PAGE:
The menorah today has nine branches: one for each of the eight days of the Hanukkah miracle, and the central stem holding the shamash. The oldest known depictions of menorahs were different. They usually had six arms plus the central stem, and some rare ones have only four.
- Papyrus with earliest ex-bible Hebrew mention of Jerusalem is revealed
- Who really transformed Jerusalem from hilltop village into fortified city?
- Did the Phoenicians even exist?
There is no consensus on how today's nine-armed candelabrum used in commemorating Hannukkah emerged, especially given the divine directive to make menorahs with seven branches for other purposes entirely, but there are some intriguing ideas.
Hanukkah itself commemorates the purported miracle of one day's oil lasting eight days, at the height of the Maccabean revolution against Greek oppressors in the 2nd century B.C.E. Nowhere do Jewish sources dictate that a menorah be lit in commemoration, but that is the practice nowadays. As for menorahs themselves, one of the earliest-known depictions is from some 200 years later, and it's in Rome.
However, the oldest reference to a menorah is from a much earlier time, a time from which we have no archaeological evidence at all: the wandering of the Jews in the desert.
God directs: Six branches
Speaking to Moses on Mount Sinai, according the bible, God handed down highly specific directions for his sanctuary and for the menorah that was to be placed inside (Exodus 25:31-40): it was to be made of hammered gold and have six branches, three on each side, with a central stem.
Indeed, seven-branched candelabra appear on ancient Jewish coins dating to the time of the Hasmonean ruler Antigonus II Mattathias (40–37 B.C.E). A menorah carved into a stone repurposed in the construction of a 1,400-year old Byzantine church in Abila, Jordan, also has six main arms (and is the earliest-known solid evidence of a Jewish presence in that city).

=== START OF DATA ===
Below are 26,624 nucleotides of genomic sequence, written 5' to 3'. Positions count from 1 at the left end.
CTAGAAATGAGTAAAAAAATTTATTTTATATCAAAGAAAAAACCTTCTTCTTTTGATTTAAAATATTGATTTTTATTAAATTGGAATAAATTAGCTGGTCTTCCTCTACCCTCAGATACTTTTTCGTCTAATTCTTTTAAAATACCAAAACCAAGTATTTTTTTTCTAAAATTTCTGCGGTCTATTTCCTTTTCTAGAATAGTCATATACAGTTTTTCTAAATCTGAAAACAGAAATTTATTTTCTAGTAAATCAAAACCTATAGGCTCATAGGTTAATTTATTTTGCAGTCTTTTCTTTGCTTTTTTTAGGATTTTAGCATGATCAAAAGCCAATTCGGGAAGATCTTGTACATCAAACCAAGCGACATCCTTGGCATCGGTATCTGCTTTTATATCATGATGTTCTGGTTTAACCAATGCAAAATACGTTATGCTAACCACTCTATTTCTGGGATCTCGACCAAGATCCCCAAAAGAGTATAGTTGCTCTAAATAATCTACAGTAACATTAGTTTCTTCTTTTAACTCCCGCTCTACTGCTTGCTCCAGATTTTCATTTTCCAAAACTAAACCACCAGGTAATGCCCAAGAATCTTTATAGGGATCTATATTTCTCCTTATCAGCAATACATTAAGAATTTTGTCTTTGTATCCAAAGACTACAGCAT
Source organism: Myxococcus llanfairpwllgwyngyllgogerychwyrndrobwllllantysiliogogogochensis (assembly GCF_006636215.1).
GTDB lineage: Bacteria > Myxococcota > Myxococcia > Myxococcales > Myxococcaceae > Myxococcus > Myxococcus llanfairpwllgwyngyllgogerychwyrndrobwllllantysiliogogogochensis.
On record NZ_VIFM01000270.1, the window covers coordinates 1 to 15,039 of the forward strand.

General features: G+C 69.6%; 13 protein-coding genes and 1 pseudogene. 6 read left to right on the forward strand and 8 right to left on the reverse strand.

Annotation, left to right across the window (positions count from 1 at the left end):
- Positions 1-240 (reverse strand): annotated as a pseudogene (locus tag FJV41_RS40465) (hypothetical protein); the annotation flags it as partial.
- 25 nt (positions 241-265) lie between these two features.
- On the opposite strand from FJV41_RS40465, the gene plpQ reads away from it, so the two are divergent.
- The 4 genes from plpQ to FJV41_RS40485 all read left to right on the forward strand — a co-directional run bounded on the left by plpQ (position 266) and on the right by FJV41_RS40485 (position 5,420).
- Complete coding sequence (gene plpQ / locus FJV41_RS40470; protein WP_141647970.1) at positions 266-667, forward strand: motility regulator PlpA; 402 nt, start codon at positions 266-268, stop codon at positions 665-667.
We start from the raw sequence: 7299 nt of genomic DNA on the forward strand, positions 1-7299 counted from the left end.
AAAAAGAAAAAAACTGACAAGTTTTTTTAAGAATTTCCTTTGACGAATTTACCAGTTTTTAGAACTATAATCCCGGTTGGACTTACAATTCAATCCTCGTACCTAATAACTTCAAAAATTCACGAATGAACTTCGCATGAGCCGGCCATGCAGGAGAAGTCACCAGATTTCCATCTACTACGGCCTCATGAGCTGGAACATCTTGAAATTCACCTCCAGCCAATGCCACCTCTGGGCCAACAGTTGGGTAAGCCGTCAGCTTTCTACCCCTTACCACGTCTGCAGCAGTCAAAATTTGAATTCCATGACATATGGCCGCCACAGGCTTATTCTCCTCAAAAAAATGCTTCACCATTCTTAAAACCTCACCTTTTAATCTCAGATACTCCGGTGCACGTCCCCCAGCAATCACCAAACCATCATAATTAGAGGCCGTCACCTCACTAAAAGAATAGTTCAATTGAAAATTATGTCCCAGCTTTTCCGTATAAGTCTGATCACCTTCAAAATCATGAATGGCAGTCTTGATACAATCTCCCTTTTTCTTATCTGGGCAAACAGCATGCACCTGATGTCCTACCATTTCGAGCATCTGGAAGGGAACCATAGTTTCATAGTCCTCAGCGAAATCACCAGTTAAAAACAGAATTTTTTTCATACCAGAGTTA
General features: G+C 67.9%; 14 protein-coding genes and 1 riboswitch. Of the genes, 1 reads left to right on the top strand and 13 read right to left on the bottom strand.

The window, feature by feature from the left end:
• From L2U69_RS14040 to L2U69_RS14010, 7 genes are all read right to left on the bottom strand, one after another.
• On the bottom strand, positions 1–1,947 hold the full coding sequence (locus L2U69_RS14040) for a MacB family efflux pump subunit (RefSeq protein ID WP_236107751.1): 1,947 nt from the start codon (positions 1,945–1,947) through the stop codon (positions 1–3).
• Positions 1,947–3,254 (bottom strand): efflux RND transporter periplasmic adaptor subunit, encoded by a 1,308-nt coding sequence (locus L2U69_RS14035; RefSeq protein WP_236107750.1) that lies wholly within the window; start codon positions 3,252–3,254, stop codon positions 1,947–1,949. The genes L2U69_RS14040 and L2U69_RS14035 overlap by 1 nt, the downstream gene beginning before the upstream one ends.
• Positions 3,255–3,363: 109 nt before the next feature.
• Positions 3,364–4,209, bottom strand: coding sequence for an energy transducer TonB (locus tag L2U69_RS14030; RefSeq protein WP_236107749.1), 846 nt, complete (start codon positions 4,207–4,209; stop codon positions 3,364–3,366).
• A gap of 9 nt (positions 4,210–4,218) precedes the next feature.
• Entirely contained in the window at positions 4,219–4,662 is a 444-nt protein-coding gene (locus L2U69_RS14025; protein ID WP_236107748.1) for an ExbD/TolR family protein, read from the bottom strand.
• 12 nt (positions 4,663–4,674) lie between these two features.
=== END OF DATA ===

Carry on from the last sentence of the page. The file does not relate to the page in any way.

Indeed, most images of menorahs from antiquity show them with an elaborate base and six branches.
Yet evidently not everybody followed the divine dictate to make candelabra with three arms on each side. A crude menorah image found in an ancient drainage tunnel in Jerusalem, carved onto a stone and dating to at least 2,000 years ago, has only four main branches. This carving could be older or contemporary with the Second Temple menorah.
Whether or not God directed the menorah's design, the motif of branches emerging from a central stem was inspired by the aromatic sage plant (Salvia hierosolymitana), speculates the Israeli botanist Ephraim Hareuveni, in a book publicized by his son Nogah Reuveni. His theory is based solely on the appearance of the plant, locally known as moriah, which can look remarkably menorah-like.
The Roman-era Jewish historian Josephus has a very different explanation: that the seven branches of the Temple menorah symbolized the “seven planets”: "It was made with its knobs, and lilies, and pomegranates, and bowlsby which means the shaft elevated itself on high from a single base, and spread itself into as many branches as there are planets...", those being the Moon, Mercury, Venus, the Sun, Mars, Jupiter, and Saturn.
Somebody has it wrong
Given the uncertain antecedents of the four-branched menorah image found in Jerusalem, it's impossible to say which depiction is the earliest. Or what the great menorah in the Second Temple really looked like.
For years the menorah shown on the Arch of Titus in Rome, commemorating the triumphal march of the Roman troops after crushing the Great Jewish Revolt in 70 C.E., had been thought to be the oldest known depiction, and also to show the menorah as it really was (the Romans should have known, as they looted it from the Temple). Israel’s official emblem was even designed on its basis.
Then archaeologists excavating in the Jewish Quarter of the Old City of Jerusalem in 1967, after the Six-Day War, found the carved image of a menorah on the wall of a mansion that had apparently belonged to wealthy Jews in the 1st century C.E.